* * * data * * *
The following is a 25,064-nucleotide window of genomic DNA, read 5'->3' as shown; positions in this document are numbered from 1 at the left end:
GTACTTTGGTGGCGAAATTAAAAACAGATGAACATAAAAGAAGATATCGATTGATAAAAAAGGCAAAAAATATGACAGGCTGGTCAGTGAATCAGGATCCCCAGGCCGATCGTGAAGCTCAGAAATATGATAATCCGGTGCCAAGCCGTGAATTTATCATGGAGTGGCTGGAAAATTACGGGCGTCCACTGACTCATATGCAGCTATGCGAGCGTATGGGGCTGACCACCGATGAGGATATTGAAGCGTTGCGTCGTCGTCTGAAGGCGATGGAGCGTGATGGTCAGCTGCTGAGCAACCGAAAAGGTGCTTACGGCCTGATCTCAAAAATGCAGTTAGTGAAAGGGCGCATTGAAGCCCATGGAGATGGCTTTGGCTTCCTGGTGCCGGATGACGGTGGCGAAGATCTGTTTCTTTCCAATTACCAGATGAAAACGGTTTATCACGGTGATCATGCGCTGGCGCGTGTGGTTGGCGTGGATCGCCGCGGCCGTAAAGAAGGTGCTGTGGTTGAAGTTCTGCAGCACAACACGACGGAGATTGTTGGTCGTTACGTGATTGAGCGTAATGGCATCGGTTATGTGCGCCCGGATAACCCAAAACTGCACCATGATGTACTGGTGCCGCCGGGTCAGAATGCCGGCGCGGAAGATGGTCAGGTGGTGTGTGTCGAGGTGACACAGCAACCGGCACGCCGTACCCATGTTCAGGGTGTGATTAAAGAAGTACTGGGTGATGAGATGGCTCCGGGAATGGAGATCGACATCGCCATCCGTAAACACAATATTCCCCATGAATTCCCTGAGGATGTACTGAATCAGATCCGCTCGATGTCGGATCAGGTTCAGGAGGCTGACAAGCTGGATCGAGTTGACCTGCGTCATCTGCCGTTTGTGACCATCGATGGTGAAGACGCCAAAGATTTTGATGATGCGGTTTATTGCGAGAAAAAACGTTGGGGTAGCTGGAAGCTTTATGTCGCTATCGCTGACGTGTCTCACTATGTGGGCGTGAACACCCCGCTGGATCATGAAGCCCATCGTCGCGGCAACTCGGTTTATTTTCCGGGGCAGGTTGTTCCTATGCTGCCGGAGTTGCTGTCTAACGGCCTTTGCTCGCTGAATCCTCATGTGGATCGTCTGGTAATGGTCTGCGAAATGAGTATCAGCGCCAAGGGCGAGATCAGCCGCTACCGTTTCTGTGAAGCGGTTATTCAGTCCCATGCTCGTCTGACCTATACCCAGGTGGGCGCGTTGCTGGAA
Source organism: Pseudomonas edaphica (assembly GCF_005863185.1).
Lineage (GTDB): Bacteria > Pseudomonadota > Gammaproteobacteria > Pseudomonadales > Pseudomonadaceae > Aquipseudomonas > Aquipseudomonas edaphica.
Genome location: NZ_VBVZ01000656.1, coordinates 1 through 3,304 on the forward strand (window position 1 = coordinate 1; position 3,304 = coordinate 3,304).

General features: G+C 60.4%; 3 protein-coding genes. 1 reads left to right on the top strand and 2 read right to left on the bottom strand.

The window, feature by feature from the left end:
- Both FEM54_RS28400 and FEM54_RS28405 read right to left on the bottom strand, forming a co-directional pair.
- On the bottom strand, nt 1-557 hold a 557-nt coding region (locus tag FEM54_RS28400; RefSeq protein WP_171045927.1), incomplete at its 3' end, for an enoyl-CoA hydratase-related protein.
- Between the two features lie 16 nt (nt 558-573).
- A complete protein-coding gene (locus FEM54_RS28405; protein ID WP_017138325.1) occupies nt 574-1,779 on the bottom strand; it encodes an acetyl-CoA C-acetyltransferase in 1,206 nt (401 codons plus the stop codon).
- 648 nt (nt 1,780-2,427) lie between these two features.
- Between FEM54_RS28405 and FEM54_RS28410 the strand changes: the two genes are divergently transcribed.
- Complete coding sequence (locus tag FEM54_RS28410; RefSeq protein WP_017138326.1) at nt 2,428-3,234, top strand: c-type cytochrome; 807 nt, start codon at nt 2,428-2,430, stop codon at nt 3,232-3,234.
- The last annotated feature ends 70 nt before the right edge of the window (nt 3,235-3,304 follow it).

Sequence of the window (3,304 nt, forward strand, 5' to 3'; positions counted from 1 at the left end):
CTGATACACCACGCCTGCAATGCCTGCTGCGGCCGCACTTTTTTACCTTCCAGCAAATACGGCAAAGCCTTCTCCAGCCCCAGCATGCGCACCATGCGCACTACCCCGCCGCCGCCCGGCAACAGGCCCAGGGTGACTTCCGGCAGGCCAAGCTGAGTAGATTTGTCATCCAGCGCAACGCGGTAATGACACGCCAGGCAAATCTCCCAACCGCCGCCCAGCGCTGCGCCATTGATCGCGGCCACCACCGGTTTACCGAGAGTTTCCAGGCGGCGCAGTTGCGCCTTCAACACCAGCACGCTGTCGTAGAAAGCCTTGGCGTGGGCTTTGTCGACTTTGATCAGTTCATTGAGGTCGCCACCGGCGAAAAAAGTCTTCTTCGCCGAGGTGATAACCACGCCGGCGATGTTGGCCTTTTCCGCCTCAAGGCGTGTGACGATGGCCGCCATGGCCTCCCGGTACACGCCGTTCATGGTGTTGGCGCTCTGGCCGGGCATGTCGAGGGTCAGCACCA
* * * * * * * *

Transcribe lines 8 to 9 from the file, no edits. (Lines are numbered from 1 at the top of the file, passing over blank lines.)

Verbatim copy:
- Both FEM54_RS28400 and FEM54_RS28405 read right to left on the bottom strand, forming a co-directional pair.
- On the bottom strand, nt 1-557 hold a 557-nt coding region (locus tag FEM54_RS28400; RefSeq protein WP_171045927.1), incomplete at its 3' end, for an enoyl-CoA hydratase-related protein.